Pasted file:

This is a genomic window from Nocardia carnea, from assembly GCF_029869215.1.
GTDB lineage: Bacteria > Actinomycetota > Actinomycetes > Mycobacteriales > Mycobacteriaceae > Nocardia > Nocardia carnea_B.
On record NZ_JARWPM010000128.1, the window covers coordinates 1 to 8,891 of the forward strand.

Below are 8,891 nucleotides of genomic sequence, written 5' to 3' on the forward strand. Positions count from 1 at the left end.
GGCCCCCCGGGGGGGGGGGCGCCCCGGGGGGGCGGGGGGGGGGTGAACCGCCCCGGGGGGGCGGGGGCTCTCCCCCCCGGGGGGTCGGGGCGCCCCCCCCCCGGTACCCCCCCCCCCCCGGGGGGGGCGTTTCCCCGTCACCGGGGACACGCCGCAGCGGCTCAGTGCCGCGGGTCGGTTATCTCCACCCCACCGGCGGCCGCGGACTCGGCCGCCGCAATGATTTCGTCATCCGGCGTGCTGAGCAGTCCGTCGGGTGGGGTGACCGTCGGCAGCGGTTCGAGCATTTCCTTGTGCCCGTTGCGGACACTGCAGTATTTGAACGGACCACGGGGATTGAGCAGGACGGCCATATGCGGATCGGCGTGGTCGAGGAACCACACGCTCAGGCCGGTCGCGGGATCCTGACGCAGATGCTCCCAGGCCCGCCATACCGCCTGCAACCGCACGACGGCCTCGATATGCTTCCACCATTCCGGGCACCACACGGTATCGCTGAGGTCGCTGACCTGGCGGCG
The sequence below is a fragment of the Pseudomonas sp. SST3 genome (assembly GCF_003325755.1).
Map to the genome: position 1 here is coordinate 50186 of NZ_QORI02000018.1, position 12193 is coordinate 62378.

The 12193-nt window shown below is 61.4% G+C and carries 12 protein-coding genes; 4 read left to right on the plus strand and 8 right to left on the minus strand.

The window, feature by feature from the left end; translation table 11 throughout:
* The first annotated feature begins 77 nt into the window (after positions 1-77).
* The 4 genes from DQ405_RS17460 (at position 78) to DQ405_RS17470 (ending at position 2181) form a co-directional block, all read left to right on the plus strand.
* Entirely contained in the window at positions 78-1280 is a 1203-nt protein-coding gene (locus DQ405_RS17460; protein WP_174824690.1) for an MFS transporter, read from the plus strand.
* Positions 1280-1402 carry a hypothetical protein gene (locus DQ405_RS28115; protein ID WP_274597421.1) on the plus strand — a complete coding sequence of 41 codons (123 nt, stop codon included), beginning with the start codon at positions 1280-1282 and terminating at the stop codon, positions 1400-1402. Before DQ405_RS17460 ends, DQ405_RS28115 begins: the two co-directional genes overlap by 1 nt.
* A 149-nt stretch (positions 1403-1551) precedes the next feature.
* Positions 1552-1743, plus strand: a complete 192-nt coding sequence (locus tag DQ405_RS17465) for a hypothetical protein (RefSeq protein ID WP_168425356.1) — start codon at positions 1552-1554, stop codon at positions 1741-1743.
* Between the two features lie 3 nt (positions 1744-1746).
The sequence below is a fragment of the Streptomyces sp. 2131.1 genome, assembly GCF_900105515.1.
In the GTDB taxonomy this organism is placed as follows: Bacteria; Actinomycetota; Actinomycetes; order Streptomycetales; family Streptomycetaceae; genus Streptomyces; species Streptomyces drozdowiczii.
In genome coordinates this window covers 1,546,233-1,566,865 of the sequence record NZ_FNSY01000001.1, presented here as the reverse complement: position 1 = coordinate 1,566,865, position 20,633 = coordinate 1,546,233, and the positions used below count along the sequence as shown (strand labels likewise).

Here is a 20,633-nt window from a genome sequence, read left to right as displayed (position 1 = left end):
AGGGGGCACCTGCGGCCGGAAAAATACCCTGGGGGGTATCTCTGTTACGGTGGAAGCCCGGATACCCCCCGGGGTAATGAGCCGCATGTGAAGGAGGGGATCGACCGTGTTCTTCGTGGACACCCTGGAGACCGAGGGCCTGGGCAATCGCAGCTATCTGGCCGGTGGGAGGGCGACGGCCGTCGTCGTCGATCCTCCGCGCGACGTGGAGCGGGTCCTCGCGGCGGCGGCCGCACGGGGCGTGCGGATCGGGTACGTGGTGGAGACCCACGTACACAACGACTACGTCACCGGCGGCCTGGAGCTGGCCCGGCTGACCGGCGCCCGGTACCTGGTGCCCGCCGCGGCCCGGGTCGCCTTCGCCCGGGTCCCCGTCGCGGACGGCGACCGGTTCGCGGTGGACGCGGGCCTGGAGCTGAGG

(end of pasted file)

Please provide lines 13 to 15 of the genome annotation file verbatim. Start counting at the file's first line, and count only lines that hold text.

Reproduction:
* Positions 1280-1402 carry a hypothetical protein gene (locus DQ405_RS28115; protein ID WP_274597421.1) on the plus strand — a complete coding sequence of 41 codons (123 nt, stop codon included), beginning with the start codon at positions 1280-1282 and terminating at the stop codon, positions 1400-1402. Before DQ405_RS17460 ends, DQ405_RS28115 begins: the two co-directional genes overlap by 1 nt.
* A 149-nt stretch (positions 1403-1551) precedes the next feature.
* Positions 1552-1743, plus strand: a complete 192-nt coding sequence (locus tag DQ405_RS17465) for a hypothetical protein (RefSeq protein ID WP_168425356.1) — start codon at positions 1552-1554, stop codon at positions 1741-1743.